Though Weisburd’s website has been defunct for years, a portion of its archiveswas recovered for this article, and it offers a portrait of an enthusiastic Zionist rallying support for the Israeli military’s draconian crackdown on the Jenin refugee camp in the occupied West Bank city in 2002. The blog also features pornographically Islamophobic screeds blaming Arab Muslims for the Holocaust and accusing Palestinians of “child sacrifice.”

Internet Haganah was also a platform for the writings of Daniel Pipes, a vehemently anti-Muslim scholar who has accused Barack Obama of being a Muslim apostate, called for the razing of entire Palestinian villages and described Muslim immigrants as “brown-skinned peoples cooking strange foods and not exactly maintaining Germanic standards of hygiene.”

Weisburd might be known today for his obsessive efforts to counter Russian interference, but back in the months and years after 9/11, he was an unabashed admirer of Vladimir Putin. On Nov. 12, 2002, in a post on Internet Haganah, Weisburd honored Putin as his “Tough Jew of the Week.” Putin is a member in good standing of the Russian Orthodox Church, but Weisburd concluded that an angry tirade the Russian leader launched against radical Islamist terror somehow qualified him for the “Tough Jew” award.

By 2005, national media was taking notice of Weisburd’s prolific efforts and puffing him in lengthy features as an online anti-terror hero, or a “solo maverick,” as the Atlantic put it. None of these outlets, from Wired to Newsweek, seemed interested in Weisburd’s anti-Muslim extremism, and few scrutinized the ethically dubious tactics he was accused of employing against his targets. Weisburd had boasted to reporters that he had forced hundreds of Islamic extremist websites offline, however, it was unclear which of these sites deserved to be censored.

Naziri, an administrator of a chat community for Shia Muslims called fitriyyah.org, protested that his site had been forced offline by Weisburd’s vigilante efforts. Naziri claimed that his site was targeted for supporting terrorism despite its opposition to the tactics that Sunni extremist groups like Al Qaeda have used to massacre his fellow Shia. Naziri maintained, “we always have and always will unequivocally oppose the aforementioned illegal and immoral actions which masquerade under the term ‘jihaad.’”
He explained how the host of his site had been “threatened over one hundred times in one weekend when Weisburd called for [the site host] to be ‘pressured’ to stop hosting us… It was all people calling him and threatening his life and safety over the weekend that Internet Haganah called for these illegal tactics to be implemented.” Naziri claimed that many of the threats emanated from the Jewish Defense League, a violent extremist group which has been responsible for the terrorist assassination of an Arab-American civil rights organizer, firebombing Russian diplomats and Palestine solidarity activists, and attempting to murder Rep. Darrell Issa.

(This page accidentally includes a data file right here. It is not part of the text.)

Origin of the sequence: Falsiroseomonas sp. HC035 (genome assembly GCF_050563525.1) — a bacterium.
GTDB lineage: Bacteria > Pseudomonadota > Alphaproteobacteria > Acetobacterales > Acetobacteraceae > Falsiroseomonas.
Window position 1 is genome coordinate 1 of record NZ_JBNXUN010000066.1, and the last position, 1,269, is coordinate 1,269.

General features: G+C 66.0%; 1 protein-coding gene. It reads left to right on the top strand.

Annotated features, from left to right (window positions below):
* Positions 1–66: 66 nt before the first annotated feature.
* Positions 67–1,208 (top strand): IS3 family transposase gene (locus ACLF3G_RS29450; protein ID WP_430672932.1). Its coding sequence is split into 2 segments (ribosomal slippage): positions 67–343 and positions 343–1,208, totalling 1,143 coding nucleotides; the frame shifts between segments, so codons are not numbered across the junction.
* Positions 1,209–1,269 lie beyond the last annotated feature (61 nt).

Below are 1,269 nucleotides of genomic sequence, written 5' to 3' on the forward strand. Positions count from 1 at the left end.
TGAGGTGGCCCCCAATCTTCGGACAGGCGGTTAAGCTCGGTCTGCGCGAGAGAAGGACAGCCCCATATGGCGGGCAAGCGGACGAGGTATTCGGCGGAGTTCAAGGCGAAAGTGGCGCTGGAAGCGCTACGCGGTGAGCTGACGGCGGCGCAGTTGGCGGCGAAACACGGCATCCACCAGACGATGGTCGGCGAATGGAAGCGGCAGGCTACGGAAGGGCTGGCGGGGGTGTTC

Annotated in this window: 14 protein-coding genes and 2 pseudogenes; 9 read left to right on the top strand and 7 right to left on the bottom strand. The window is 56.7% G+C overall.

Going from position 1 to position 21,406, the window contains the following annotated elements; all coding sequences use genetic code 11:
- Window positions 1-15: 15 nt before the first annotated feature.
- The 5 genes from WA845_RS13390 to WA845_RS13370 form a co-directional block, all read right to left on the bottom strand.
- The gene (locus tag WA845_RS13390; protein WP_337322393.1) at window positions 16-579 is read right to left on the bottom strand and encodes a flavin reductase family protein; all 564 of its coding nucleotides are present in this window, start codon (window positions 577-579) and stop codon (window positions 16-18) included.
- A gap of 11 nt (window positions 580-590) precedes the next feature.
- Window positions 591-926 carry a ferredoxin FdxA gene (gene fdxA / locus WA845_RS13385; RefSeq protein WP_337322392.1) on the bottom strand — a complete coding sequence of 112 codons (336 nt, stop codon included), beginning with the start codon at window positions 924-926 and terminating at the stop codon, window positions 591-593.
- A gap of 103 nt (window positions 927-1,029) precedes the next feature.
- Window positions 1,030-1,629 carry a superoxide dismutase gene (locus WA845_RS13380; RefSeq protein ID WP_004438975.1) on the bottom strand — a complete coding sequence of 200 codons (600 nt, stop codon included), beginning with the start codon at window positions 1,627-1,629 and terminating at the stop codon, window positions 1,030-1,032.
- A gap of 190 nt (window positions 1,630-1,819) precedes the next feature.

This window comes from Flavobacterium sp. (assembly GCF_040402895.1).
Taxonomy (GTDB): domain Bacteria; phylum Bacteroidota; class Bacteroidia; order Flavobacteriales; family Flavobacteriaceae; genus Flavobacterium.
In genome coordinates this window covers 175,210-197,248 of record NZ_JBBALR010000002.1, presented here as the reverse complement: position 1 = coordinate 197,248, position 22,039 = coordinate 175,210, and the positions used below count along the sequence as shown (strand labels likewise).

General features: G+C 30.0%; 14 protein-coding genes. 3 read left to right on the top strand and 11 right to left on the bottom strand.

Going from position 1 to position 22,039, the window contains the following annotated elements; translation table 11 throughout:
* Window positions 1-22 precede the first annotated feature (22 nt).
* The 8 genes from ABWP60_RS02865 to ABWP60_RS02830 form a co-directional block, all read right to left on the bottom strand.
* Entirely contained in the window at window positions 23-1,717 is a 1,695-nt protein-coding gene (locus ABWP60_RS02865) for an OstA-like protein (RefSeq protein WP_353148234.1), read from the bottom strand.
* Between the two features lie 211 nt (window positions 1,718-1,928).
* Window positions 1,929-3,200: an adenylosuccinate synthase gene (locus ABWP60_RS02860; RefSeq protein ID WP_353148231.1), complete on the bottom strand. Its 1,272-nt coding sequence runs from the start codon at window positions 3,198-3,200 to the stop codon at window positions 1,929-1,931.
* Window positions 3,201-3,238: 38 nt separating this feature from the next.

By his own admission, Weisburd did not speak Arabic, had no scholarly background in Islam or the politics of the Middle East, and no record of any time spent in the region. What’s more, he had no credentials in law enforcement, though he would later earn a master’s in criminology. He was an ideologically driven vigilante, acting according to his own rules, and according to his targets, was walking a fine line between legal conduct and malicious harassment. But Weisburd’s methods were not without utility to a government that was surveilling and prosecuting American Muslims and antifa activists with unprecedented ferocity.

Victims of Weisburd

In a post at the left-wing news and discussion forum, Indymedia, a group of anonymous leftists who described themselves as Victims of Weisburd spoke out about the tactics they had withstood. “Weisburd decides what is ‘threatening,’” the authors complained. “He has decided that effective criticism of George Bush, for example, is threatening. He has decided that display of upside-down U.S. flags on websites is threatening. He considers all effective dissent threatening.”

The self-described Victims of Weisburd went on to accuse him and his allies of “hacking into the personal computers of their targets,” “getting ‘volunteers’ inside of web service providers and telecom companies to illegally provide the information,” and “report[ing] innocent Americans engaged in legal dissent to federal authorities provoking wasteful investigations which take resources away from the fight against terrorism.”

Evan Kohlmann, another self-styled terror expert who has collaborated with federal authorities, painted Weisburd’s tactics as self-defeating. “I understand the sentiment but they are doing damage. They are making these guys stronger,” Kohlmann commented to Newsweek, referring to anti-jihadist vigilantes. “They are giving them antibodies.”